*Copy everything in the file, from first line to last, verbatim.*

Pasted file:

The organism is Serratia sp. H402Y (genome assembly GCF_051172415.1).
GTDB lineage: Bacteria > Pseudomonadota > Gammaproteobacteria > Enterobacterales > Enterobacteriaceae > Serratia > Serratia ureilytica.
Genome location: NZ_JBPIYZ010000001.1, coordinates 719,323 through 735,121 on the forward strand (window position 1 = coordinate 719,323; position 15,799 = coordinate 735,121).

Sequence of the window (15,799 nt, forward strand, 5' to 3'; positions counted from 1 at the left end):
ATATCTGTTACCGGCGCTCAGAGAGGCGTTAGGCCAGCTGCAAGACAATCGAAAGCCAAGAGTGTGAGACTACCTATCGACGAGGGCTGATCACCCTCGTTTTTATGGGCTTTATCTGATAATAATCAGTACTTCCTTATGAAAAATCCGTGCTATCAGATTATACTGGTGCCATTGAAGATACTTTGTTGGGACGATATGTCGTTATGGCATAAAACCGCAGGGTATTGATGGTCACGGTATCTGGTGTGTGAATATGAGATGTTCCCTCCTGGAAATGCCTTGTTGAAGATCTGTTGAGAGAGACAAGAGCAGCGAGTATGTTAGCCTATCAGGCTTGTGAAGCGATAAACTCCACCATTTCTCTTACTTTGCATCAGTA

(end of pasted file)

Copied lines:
The organism is Serratia sp. H402Y (genome assembly GCF_051172415.1).
GTDB lineage: Bacteria > Pseudomonadota > Gammaproteobacteria > Enterobacterales > Enterobacteriaceae > Serratia > Serratia ureilytica.
Genome location: NZ_JBPIYZ010000001.1, coordinates 719,323 through 735,121 on the forward strand (window position 1 = coordinate 719,323; position 15,799 = coordinate 735,121).

Sequence of the window (15,799 nt, forward strand, 5' to 3'; positions counted from 1 at the left end):
ATATCTGTTACCGGCGCTCAGAGAGGCGTTAGGCCAGCTGCAAGACAATCGAAAGCCAAGAGTGTGAGACTACCTATCGACGAGGGCTGATCACCCTCGTTTTTATGGGCTTTATCTGATAATAATCAGTACTTCCTTATGAAAAATCCGTGCTATCAGATTATACTGGTGCCATTGAAGATACTTTGTTGGGACGATATGTCGTTATGGCATAAAACCGCAGGGTATTGATGGTCACGGTATCTGGTGTGTGAATATGAGATGTTCCCTCCTGGAAATGCCTTGTTGAAGATCTGTTGAGAGAGACAAGAGCAGCGAGTATGTTAGCCTATCAGGCTTGTGAAGCGATAAACTCCACCATTTCTCTTACTTTGCATCAGTA